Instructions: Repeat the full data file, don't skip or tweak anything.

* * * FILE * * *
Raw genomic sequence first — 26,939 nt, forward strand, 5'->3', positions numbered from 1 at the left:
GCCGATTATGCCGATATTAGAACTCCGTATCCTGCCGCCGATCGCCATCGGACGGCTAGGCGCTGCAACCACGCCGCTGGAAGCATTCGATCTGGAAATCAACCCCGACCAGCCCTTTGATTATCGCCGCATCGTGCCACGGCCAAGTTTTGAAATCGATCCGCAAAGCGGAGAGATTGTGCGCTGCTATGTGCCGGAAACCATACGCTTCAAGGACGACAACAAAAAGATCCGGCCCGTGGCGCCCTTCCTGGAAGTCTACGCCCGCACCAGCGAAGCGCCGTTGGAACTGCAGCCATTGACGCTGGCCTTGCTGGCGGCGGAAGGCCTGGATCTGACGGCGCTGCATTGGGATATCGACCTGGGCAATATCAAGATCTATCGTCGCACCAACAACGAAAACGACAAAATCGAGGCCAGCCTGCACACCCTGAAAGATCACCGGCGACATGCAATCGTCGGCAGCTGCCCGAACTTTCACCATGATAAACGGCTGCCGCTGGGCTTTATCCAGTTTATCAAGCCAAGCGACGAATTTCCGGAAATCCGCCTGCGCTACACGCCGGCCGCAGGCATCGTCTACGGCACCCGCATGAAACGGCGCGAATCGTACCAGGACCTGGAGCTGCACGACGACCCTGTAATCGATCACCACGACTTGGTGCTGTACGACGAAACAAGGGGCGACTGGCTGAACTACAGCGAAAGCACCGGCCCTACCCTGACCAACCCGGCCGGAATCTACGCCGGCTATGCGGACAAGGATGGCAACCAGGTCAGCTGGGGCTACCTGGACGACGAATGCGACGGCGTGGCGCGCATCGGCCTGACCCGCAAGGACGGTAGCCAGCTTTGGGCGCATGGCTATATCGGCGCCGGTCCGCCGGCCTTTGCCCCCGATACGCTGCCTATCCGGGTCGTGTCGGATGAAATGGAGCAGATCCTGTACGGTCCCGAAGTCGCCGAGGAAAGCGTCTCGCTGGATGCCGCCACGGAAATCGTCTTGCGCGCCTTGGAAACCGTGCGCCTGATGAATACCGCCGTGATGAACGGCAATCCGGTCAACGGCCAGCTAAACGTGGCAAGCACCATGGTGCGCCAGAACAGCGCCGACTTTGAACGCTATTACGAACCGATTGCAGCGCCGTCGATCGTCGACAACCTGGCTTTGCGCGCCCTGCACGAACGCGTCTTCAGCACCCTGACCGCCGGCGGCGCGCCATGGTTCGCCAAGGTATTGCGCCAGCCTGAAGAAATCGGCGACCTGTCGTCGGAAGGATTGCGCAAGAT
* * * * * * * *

Raw genomic sequence first — 26,939 nt, forward strand, 5'->3', positions numbered from 1 at the left:
GCCGATTATGCCGATATTAGAACTCCGTATCCTGCCGCCGATCGCCATCGGACGGCTAGGCGCTGCAACCACGCCGCTGGAAGCATTCGATCTGGAAATCAACCCCGACCAGCCCTTTGATTATCGCCGCATCGTGCCACGGCCAAGTTTTGAAATCGATCCGCAAAGCGGAGAGATTGTGCGCTGCTATGTGCCGGAAACCATACGCTTCAAGGACGACAACAAAAAGATCCGGCCCGTGGCGCCCTTCCTGGAAGTCTACGCCCGCACCAGCGAAGCGCCGTTGGAACTGCAGCCATTGACGCTGGCCTTGCTGGCGGCGGAAGGCCTGGATCTGACGGCGCTGCATTGGGATATCGACCTGGGCAATATCAAGATCTATCGTCGCACCAACAACGAAAACGACAAAATCGAGGCCAGCCTGCACACCCTGAAAGATCACCGGCGACATGCAATCGTCGGCAGCTGCCCGAACTTTCACCATGATAAACGGCTGCCGCTGGGCTTTATCCAGTTTATCAAGCCAAGCGACGAATTTCCGGAAATCCGCCTGCGCTACACGCCGGCCGCAGGCATCGTCTACGGCACCCGCATGAAACGGCGCGAATCGTACCAGGACCTGGAGCTGCACGACGACCCTGTAATCGATCACCACGACTTGGTGCTGTACGACGAAACAAGGGGCGACTGGCTGAACTACAGCGAAAGCACCGGCCCTACCCTGACCAACCCGGCCGGAATCTACGCCGGCTATGCGGACAAGGATGGCAACCAGGTCAGCTGGGGCTACCTGGACGACGAATGCGACGGCGTGGCGCGCATCGGCCTGACCCGCAAGGACGGTAGCCAGCTTTGGGCGCATGGCTATATCGGCGCCGGTCCGCCGGCCTTTGCCCCCGATACGCTGCCTATCCGGGTCGTGTCGGATGAAATGGAGCAGATCCTGTACGGTCCCGAAGTCGCCGAGGAAAGCGTCTCGCTGGATGCCGCCACGGAAATCGTCTTGCGCGCCTTGGAAACCGTGCGCCTGATGAATACCGCCGTGATGAACGGCAATCCGGTCAACGGCCAGCTAAACGTGGCAAGCACCATGGTGCGCCAGAACAGCGCCGACTTTGAACGCTATTACGAACCGATTGCAGCGCCGTCGATCGTCGACAACCTGGCTTTGCGCGCCCTGCACGAACGCGTCTTCAGCACCCTGACCGCCGGCGGCGCGCCATGGTTCGCCAAGGTATTGCGCCAGCCTGAAGAAATCGGCGACCTGTCGTCGGAAGGATTGCGCAAGAT